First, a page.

New Years crashes sometimes resulted in torn aortas. Dr. Slambow
explains and acts out the mechanism.
When one year dissolves into the next, I often lapse into some serious retrospection of New Year's Days past. It's not the big time lifesaving trauma surgeries (I hate that all too common lifesaving balderdash. It's like a literate canker sore that shows up conjoined to it's favorite twin, trauma surgery.) No, it's not those bigtime dramatic measures. It's the feckless and stupid little frivolities that come to mind like the way ratcheted instruments so neatly clicked in your hand or the way overhead lights glimmered and danced off a freshly prepped surgical site or being called in to work with my all time favorite surgeon, Dr. Slambow. I really miss him.
I've never been one to celebrate on New Year's Eve. Maybe it has to do with the fact that every one of these occasions resulted in a trauma call when I was on duty. I remember a variety of injuries; beer bottle broken over victims head and then stabbed with the left over glass shards, a young man that sustained a 12 gauge shotgun blast to his butt (not a good way to lose 20 pounds,) and of course the usual automobile wrecks on Lake Shore Drive with the victim sustaining an aortic tear that usually resulted in the poor souls rapid demise.
One long night scrubbed with Dr. Slambow, I began asking questions as they popped into my young foolish, but curious brain, "Why do automobile mishaps cause torn aortas?" Dr. Slambow's eyes lit up like a New Year's Eve fire cracker and I knew I was in for a rare treat- the good doctor was going to act out his answerer. I could not wait.
He asked for a bloody 4X4 to use as a prop and as soon as I tossed down a needle holder that had been in play and fished around for the requested blood soaked sponge it was show time. Just as I expected, the rolled up sponge was going to play the part of the aorta and Dr. Slambow's partially closed fist was going to be a stand in for the chest cavity. This was going to be as good as his lecture on Sengstagen/Blakemore tubes when he inflated a used surgical glove (size 8) that was partially filled with blood until the thumb portion of the glove exploded creating a colorful scene. The mess he created rivaled that of the grandma wrecked on the Harley case we had last month. What a mess.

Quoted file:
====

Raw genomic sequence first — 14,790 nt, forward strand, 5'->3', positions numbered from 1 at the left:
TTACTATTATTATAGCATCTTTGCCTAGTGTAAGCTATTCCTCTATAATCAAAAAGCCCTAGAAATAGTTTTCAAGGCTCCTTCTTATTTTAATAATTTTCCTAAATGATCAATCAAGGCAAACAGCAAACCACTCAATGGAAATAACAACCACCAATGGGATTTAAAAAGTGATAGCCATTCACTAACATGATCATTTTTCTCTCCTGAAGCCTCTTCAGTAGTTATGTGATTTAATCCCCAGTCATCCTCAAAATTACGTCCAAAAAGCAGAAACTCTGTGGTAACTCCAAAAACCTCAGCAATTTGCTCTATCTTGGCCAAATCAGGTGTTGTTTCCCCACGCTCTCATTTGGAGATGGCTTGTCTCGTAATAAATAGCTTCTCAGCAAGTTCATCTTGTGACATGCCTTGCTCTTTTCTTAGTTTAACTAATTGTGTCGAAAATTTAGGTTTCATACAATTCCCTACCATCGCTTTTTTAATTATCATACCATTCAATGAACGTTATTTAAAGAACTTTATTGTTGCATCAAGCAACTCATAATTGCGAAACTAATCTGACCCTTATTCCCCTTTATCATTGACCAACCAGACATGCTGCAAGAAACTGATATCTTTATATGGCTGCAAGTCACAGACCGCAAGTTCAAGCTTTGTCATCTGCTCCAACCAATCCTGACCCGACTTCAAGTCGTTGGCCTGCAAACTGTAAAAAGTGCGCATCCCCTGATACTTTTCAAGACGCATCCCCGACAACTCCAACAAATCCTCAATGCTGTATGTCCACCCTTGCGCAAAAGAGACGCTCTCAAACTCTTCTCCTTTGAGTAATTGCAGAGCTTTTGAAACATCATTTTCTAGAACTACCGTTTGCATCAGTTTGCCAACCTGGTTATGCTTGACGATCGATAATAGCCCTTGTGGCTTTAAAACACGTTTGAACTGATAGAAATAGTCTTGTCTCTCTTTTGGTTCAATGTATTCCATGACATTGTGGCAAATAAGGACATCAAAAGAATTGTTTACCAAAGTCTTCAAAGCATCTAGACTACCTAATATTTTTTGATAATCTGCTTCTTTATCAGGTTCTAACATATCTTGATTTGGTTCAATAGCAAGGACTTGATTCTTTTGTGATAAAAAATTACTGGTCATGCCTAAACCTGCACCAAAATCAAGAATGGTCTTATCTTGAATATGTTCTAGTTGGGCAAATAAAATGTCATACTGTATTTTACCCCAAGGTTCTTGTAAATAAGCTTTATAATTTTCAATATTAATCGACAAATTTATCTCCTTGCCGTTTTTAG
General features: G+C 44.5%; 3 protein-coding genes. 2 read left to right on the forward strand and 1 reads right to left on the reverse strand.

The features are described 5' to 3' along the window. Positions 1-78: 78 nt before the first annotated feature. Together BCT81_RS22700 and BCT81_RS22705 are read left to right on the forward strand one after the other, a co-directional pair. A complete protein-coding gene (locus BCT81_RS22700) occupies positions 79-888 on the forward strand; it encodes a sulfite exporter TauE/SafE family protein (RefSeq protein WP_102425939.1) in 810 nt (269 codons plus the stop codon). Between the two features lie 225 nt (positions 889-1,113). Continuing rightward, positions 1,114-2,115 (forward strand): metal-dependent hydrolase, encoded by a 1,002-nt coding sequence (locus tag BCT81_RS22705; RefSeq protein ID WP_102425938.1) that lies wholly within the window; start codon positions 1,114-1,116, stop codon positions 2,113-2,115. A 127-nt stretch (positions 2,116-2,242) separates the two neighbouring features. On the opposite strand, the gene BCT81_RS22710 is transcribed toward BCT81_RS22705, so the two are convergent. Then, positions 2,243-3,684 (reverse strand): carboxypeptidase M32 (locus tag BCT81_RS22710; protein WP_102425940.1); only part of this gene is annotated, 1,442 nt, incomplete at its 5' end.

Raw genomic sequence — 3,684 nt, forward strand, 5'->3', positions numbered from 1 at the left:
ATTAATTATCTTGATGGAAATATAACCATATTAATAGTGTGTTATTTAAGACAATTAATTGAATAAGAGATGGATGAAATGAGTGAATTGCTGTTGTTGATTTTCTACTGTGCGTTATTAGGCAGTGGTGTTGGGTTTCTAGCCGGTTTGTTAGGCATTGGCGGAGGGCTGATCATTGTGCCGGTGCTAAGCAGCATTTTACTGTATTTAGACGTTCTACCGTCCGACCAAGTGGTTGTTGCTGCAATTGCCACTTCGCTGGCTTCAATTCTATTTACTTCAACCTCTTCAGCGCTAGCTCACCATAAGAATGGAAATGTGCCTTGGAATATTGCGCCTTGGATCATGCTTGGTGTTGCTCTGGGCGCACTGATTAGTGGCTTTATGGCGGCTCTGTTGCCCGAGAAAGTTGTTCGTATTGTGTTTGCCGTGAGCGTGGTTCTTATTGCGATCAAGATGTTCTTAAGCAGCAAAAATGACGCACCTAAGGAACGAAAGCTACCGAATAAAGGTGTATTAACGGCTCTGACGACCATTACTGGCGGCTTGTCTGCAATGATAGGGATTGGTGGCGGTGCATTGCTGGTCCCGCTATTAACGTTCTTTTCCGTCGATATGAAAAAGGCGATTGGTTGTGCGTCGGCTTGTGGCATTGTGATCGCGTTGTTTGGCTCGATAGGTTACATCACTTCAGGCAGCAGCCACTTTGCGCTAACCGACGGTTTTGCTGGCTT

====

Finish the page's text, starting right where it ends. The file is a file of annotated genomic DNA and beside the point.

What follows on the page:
Dr. Slambow explained in his deliberate, eloquent tones that the great vessels in the chest were not tethered to anything and could rock back and forth in the mediastinum like a pendulum. He almost teeter- tottered of his booster stand as he rocked back and forth. Coleen, the circulating nurse was standing nearby to catch him in the event of a backward fall. OR nurses are taught to always anticipate the surgeon's action and we knew Dr. Slambow and his antics all too well.
The good Dr. made a partially closed fist and suspended the twisted sponge between his index finger and thumb so that it resembled the tubular aorta hanging freely within the confines of his partially opened fist model of the chest. His next move was to make a punching motion with his fist just inches from my masked proboscis and suddenly arresting it's movement just before impact with one of the overhead lights. "There you have the mechanism of a torn aorta-the movement of the patients chest is suddenly stopped by impacting the steering column, but the heart is still moving forward a 65 MPH. The shear force tears the aorta."
Thanks for enlightening us Dr. Slambow, maybe next time you could explain why ostomy patients have so much trouble with excess gas. On second thought-never mind.